Budd-Chiari Syndrome

Overview

What is Budd-Chiari Syndrome?

Budd-Chiari syndrome is a condition in which the hepatic veins (veins that drain the liver) are blocked or narrowed by a clot (mass of blood cells). This blockage causes blood to back up into the liver, and as a result, the liver grows larger. The spleen (an organ located on the upper left side of the abdomen that helps fight infection by filtering the blood) may also grow larger.

Budd-Chiari Syndrome may also cause other conditions, including:

  • Portal hypertension (increased pressure in the portal vein, which carries blood from the intestines to the liver).
  • Esophageal varices (twisted veins in the esophagus, or “food tube”).
  • Ascites (a buildup of fluid in the abdomen).
  • Cirrhosis (scarring of the liver).
  • Varicose veins (abnormal, swollen blood vessels) in the abdomen and/or rectum.

Symptoms and Causes

What causes Budd-Chiari syndrome?

Budd-Chiari syndrome can be caused by conditions and situations that cause your blood to clot (form a blockage). These include:

  • Myeloproliferative diseases (those that affect the blood and bone marrow), including polycythemia (the body makes too many red blood cells), and thrombocythemia (the body produces too many platelets).
  • Sickle cell disease (a blood disease in which red blood cells change shape from round to sickle-shaped).
  • Inflammatory bowel disease (a group of disorders that cause irritation and swelling of the digestive tract).
  • Pregnancy.

What are the symptoms of Budd-Chiari syndrome?

The symptoms of Budd-Chiari syndrome include:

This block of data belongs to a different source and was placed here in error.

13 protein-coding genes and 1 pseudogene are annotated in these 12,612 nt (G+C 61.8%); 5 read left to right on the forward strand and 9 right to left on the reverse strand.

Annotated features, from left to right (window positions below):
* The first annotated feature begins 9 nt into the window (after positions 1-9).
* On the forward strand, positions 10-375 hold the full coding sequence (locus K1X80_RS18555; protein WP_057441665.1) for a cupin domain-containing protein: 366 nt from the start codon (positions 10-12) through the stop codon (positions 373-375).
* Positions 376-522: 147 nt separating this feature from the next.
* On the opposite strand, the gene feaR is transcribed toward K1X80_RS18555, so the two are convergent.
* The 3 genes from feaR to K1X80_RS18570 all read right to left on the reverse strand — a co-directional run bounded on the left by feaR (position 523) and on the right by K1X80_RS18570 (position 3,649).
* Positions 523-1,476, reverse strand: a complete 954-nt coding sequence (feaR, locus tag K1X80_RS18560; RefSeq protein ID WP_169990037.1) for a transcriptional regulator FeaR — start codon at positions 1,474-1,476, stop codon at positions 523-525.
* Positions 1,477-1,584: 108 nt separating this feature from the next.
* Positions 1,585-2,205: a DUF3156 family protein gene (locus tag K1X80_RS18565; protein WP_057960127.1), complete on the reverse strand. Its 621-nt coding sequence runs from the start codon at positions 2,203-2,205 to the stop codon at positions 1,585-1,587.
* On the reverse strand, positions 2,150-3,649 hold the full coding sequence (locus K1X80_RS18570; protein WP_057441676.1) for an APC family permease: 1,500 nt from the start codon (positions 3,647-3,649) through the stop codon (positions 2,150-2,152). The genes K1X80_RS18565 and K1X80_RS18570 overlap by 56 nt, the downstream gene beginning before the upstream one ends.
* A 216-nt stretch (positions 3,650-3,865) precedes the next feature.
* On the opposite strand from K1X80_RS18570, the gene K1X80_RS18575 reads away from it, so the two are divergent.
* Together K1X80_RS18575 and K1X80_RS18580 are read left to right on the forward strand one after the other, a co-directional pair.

• Pain in the upper abdomen.
  • Ascites (swelling in the abdomen caused by excess fluid).
  • Jaundice (skin, whites of the eyes and mucous membranes turn yellow).
  • Enlarged and tender liver.
  • Bleeding in the esophagus.
  • Edema (swelling) in the legs.
  • Liver failure.
  • Hepatic encephalopathy (reduced brain functioning caused by liver disease).
  • Vomiting.
  • Enlarged spleen.
  • Fatigue (extreme tiredness).

Diagnosis and Tests

How is Budd-Chiari syndrome diagnosed?

Budd-Chiari syndrome is diagnosed through a physical examination and with certain tests. Your doctor will ask you about your symptoms and will look for signs of Budd-Chiari, such as ascites (swelling in the abdomen). Your doctor will also arrange for blood tests to check how well your liver is functioning and to learn if you are at greater risk for blood clots.

Imaging tests will determine if your veins are blocked by clots. These tests include:

  • Ultrasound, a procedure that transmits high-frequency sound waves through body tissues. The echoes are recorded and transformed into video or photographs of the internal structures of the body.
  • Computed tomography (CT) scan, which uses X-rays and computers to produce images of a cross-section of the body.
  • Magnetic resonance imaging (MRI), a test that uses a large magnet, radio waves, and a computer to produce very clear pictures of the body.